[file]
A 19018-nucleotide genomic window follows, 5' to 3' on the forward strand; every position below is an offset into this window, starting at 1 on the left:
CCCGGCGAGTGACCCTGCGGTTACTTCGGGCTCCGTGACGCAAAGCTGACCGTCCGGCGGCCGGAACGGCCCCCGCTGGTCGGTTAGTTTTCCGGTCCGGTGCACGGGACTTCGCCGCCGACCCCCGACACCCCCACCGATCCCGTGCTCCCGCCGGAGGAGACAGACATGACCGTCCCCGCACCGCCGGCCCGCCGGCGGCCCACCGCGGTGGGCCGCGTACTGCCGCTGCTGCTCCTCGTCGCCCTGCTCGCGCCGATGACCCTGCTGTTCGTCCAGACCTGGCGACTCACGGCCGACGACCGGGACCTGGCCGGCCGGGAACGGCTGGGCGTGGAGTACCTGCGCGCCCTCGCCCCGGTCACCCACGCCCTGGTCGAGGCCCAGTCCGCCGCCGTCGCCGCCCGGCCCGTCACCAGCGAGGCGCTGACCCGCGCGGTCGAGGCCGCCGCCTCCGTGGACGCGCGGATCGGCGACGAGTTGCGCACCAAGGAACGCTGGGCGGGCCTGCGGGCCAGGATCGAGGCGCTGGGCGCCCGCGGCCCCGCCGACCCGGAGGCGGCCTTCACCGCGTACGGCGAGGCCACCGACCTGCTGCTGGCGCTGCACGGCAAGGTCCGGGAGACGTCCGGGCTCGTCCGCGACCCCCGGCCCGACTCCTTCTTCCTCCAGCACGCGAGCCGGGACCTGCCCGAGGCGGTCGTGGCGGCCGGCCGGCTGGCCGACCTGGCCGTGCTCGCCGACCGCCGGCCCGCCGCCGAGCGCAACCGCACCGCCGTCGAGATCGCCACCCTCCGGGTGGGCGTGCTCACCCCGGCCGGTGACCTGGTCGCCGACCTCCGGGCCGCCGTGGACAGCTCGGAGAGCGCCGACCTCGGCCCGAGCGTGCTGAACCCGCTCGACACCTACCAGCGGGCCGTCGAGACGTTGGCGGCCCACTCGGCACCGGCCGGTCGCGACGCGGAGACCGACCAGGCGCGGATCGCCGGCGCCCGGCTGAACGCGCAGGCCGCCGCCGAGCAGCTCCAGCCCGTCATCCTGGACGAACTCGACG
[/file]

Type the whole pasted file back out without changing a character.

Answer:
A 19018-nucleotide genomic window follows, 5' to 3' on the forward strand; every position below is an offset into this window, starting at 1 on the left:
CCCGGCGAGTGACCCTGCGGTTACTTCGGGCTCCGTGACGCAAAGCTGACCGTCCGGCGGCCGGAACGGCCCCCGCTGGTCGGTTAGTTTTCCGGTCCGGTGCACGGGACTTCGCCGCCGACCCCCGACACCCCCACCGATCCCGTGCTCCCGCCGGAGGAGACAGACATGACCGTCCCCGCACCGCCGGCCCGCCGGCGGCCCACCGCGGTGGGCCGCGTACTGCCGCTGCTGCTCCTCGTCGCCCTGCTCGCGCCGATGACCCTGCTGTTCGTCCAGACCTGGCGACTCACGGCCGACGACCGGGACCTGGCCGGCCGGGAACGGCTGGGCGTGGAGTACCTGCGCGCCCTCGCCCCGGTCACCCACGCCCTGGTCGAGGCCCAGTCCGCCGCCGTCGCCGCCCGGCCCGTCACCAGCGAGGCGCTGACCCGCGCGGTCGAGGCCGCCGCCTCCGTGGACGCGCGGATCGGCGACGAGTTGCGCACCAAGGAACGCTGGGCGGGCCTGCGGGCCAGGATCGAGGCGCTGGGCGCCCGCGGCCCCGCCGACCCGGAGGCGGCCTTCACCGCGTACGGCGAGGCCACCGACCTGCTGCTGGCGCTGCACGGCAAGGTCCGGGAGACGTCCGGGCTCGTCCGCGACCCCCGGCCCGACTCCTTCTTCCTCCAGCACGCGAGCCGGGACCTGCCCGAGGCGGTCGTGGCGGCCGGCCGGCTGGCCGACCTGGCCGTGCTCGCCGACCGCCGGCCCGCCGCCGAGCGCAACCGCACCGCCGTCGAGATCGCCACCCTCCGGGTGGGCGTGCTCACCCCGGCCGGTGACCTGGTCGCCGACCTCCGGGCCGCCGTGGACAGCTCGGAGAGCGCCGACCTCGGCCCGAGCGTGCTGAACCCGCTCGACACCTACCAGCGGGCCGTCGAGACGTTGGCGGCCCACTCGGCACCGGCCGGTCGCGACGCGGAGACCGACCAGGCGCGGATCGCCGGCGCCCGGCTGAACGCGCAGGCCGCCGCCGAGCAGCTCCAGCCCGTCATCCTGGACGAACTCGACG